Social and Economic Impacts of the Basin Plan in Victoria

The Victorian Government today released its findings on the social and economic impacts of the Murray-Darling Basin Plan in Victoria. This includes a joint report by TC&A and Frontier Economics (Asia-Pacific) which the government commissioned to assist its own analysis.

The Murray-Darling Basin Plan formally commenced in November 2012 and sets limits on the amount of water that can be extracted from the
 Basin. The recovered water will be used to help improve the environmental health of Basin rivers, wetlands and floodplains and the habitats of plants and animals that rely on the river system. The Basin Plan’s overall Sustainable Diversion Limit (SDL) aims to recover 2750 gigalitres (GL) of water for the environment and comes into effect in 2019. There is scope within the Basin Plan, however, for the SDL to be in the range of 2100 GL to 3200 GL with the use of offsetting measures and on-farm efficiency measures.

The report by TC&A and Frontier Economics was commissioned to assist the Victorian Government undertake a socio-economic analysis into the impacts in Victoria of water recovery through the Basin Plan. This analysis will inform discussions with the Commonwealth Government and help to make sure that all future water recovery from Victoria is based on robust evidence that it can be done with neutral or positive social and economic impacts. The report sets out a systematic and repeatable method for analysing the impacts of the Basin Plan in Victoria. It is not a comparison of irrigation before and after the Basin Plan, rather it is a comparison of what happened after the Basin Plan was implemented with what could reasonably have been expected to have happened if the Basin Plan had not been implemented.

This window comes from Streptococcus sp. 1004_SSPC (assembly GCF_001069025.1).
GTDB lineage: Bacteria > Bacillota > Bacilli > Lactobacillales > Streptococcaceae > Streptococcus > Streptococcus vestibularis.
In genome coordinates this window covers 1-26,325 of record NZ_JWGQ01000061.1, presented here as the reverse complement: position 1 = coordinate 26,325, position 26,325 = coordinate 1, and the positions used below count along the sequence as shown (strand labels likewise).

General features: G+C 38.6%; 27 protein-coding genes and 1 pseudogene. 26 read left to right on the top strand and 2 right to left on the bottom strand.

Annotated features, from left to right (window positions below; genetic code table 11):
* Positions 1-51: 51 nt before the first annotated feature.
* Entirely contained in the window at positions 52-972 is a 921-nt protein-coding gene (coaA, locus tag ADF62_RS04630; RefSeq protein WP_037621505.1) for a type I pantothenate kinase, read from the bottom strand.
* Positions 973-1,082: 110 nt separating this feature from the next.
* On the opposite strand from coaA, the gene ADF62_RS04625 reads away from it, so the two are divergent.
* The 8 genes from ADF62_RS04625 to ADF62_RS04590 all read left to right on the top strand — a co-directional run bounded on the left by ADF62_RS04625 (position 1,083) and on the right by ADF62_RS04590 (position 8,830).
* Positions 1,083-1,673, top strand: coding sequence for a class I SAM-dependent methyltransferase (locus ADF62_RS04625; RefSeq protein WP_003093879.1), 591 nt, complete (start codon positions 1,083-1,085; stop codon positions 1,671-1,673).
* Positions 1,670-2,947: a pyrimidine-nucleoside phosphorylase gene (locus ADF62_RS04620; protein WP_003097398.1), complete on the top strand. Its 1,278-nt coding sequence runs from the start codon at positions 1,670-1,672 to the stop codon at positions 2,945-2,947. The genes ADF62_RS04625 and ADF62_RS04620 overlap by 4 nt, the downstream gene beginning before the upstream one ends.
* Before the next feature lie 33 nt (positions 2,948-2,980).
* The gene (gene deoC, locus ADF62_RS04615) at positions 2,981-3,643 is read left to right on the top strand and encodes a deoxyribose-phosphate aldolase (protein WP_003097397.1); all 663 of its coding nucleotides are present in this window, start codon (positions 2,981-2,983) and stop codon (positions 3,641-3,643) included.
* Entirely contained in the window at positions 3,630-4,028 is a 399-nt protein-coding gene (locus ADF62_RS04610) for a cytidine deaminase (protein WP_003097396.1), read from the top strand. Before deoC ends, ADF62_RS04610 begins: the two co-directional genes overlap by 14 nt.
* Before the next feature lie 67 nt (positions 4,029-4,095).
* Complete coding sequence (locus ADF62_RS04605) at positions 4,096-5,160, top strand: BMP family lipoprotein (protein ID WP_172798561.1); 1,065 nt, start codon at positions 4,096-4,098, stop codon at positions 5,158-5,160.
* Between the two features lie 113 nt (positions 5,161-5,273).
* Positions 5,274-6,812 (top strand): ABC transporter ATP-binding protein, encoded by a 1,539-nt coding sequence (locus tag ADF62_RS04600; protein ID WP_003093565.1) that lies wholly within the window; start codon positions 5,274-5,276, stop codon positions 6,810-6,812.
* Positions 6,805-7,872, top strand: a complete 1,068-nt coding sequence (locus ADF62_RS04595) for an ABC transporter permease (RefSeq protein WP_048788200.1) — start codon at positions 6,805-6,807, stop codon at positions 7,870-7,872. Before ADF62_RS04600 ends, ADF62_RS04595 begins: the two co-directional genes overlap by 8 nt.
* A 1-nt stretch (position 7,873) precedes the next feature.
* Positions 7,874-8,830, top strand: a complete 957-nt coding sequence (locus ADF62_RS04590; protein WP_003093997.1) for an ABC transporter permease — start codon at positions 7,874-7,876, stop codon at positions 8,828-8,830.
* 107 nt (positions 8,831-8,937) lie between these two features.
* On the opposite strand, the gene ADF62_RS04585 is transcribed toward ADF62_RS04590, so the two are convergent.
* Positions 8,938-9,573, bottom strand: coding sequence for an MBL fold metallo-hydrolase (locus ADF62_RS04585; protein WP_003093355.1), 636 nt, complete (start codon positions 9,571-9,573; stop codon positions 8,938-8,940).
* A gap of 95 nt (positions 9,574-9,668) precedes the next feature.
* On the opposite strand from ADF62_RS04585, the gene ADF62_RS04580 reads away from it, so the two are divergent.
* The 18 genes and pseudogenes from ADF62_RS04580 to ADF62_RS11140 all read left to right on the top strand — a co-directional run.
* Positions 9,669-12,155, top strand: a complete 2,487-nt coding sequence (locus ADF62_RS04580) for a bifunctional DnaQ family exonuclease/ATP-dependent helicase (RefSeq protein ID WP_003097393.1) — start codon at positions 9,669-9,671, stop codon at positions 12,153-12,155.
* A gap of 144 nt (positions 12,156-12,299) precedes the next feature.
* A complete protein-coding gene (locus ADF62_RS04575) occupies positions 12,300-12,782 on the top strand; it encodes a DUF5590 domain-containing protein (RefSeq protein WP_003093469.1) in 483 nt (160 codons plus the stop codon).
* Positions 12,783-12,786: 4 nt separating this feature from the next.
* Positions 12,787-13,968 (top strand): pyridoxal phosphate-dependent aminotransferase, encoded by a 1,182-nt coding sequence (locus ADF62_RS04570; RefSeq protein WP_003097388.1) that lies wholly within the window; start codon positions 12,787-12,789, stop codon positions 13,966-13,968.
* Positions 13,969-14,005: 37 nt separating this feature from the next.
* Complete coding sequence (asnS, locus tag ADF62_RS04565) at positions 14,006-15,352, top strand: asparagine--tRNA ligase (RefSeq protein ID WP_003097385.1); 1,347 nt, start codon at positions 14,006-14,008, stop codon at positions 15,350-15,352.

The report found that characteristics of water use in the southern-connected Basin have changed significantly as a result of the Basin Plan. The consumptive pool has decreased significantly and the mix of industries has changed; horticulture, with its relatively fixed water demands now accounts for a larger proportion of the consumptive pool. Irrigators have been adapting, but the recent relative abundance of water since buyback was completed (with the notable exception of 2015/16), has enabled many irrigators to maintain water use though water allocation purchases. Consequently many of the socio-economic impacts of the Basin Plan may not be observed until the next drought.

Frontier Economics regularly advises governments, regulators and businesses in the water sector in Australia and the region.

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